GO LIGHTLY: Fonseca’s Bin 27 is ready to drink, especially with milk chocolates.
In this world there are purists who argue that chocolate needs nothing whatsoever to make it taste any better than it is, as well as those who would say that a glass of port should be enjoyed entirely and completely on its own. The only conclusion to be drawn from this standoff is that, obviously, neither group has ever combined the two.
Savory foods, such as strong cheeses like Roquefort, Stilton, Reblochon, or Epoisses, are wonderfully enhanced by a glass of sweet wine like Sauternes or a German ice wine. And desserts that are not very sweet, like a pound cake or shortbread, are delightful with a whole array of sweet wines, from an oloroso sherry to a fine Madeira.
But when you have a sweetness with as much depth as chocolate, whether it’s enjoyed on its own or in a cake, tart or mousse, you need a drink that can stand up to the sweetness and have the distinctive backbone and tannin that can both buoy and bolster the dessert. Hence port, which also fortunately comes in plenty of styles to match all of those different chocolate desserts.
When I speak of port I speak only of the marvelous, dark-red sweet wines made along Portugal’s beautiful Douro River, whose commercial capital is the city of Porto, as it has been since the 17th century. Port was actually created by British merchants who, finding the wine of the region dark and astringent, began adding a touch of brandy to stop fermentation and stabilize the wines before their sea journey back to England. This is why to this day you find so many British names on port labels, like Croft, Sandeman, Dow, Warre’s and others. Stopping the fermentation of the sugar in the grape juice made for a very sweet wine, but the grape tannins also gave the wine enormous power and richness, not to mention a belt at 20 percent alcohol.
As a result, port became standard issue for officers in the British Navy, with the first toast always to the king or queen and the bottle passed to the left, without touching the table until it’s returned to the captain’s place. Belowdecks the crew got grog.
Along the centuries ports were divided into various styles, from the lightest, called white port, to the young ruby port, the aged tawnies and the very special vintage ports, which are declared only when the vintage is exceptional-about three times in a decade. Sweet red wines in the style of port are made in California and Australia. But two decades ago the Portuguese government made an agreement with the U.S. Bureau of Alcohol, Tobacco and Firearms that Portuguese producers would officially label their wines “porto, while dessert-wine producers in California could continue to use “port. Don’t be fooled: These other products have, in my experience, been far inferior. The good news is that Portugal only ships high-quality ports to the U.S., which buys more vintage port than any other country.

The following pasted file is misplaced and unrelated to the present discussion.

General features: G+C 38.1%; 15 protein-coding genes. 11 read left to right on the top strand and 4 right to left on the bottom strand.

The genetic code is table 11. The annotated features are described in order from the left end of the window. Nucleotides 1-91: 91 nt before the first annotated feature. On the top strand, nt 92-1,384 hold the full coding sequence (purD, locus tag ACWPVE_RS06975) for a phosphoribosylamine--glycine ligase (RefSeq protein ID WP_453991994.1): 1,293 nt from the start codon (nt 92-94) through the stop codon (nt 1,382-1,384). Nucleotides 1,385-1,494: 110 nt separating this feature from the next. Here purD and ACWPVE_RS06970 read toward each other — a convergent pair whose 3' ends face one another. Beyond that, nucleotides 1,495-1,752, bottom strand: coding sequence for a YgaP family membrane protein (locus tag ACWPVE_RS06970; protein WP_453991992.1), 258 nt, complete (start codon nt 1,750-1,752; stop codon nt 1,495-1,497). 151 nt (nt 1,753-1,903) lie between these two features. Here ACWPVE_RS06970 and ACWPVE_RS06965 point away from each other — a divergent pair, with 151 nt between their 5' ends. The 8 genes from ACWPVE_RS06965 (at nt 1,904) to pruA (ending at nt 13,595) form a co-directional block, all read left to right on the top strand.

Chocolate’s history, on the other hand, begins in Mexico, where the Aztecs served it to Hernando Cortés, unsweetened and spiced with chile peppers. The Spanish returned to Europe with chocolate beans and, by combining it with sugar, gave rise to one of the most popular beverages of the 17th and 18th centuries, with the chocolate house rivaling the coffee house in social circles.
No one at that time thought of making chocolate into a candy or dessert until Holland’s C.J. Van Houten found a way to release the cocoa butter from the bean. By 1842 Cadbury of England was selling a dark-chocolate candy bar, and in 1875 a Swiss named Daniel Peter added condensed milk and created milk chocolate.
It is cocoa butter that gives premium chocolate its richness of flavor, while cocoa powder is made from a liquid pressed out as “chocolate liquor. Americans have long preferred milk chocolate, while Europeans claim that dark chocolate, which usually does contain a higher percentage of cocoa butter, is superior. To me it is as much a question of taste as it is with port: I love good-quality milk chocolate made by European companies like Suchard, Toblerone and Lindt, just as I love a fine ruby or simple tawny port; at other times I prefer the darker chocolates made by the same companies, and then I tend to tilt more toward 10- and 20-year-old tawnies or a vintage port. But the real pleasures of the marriage of port and chocolate come from desserts, enjoyed at the onboard table with an appreciative friend.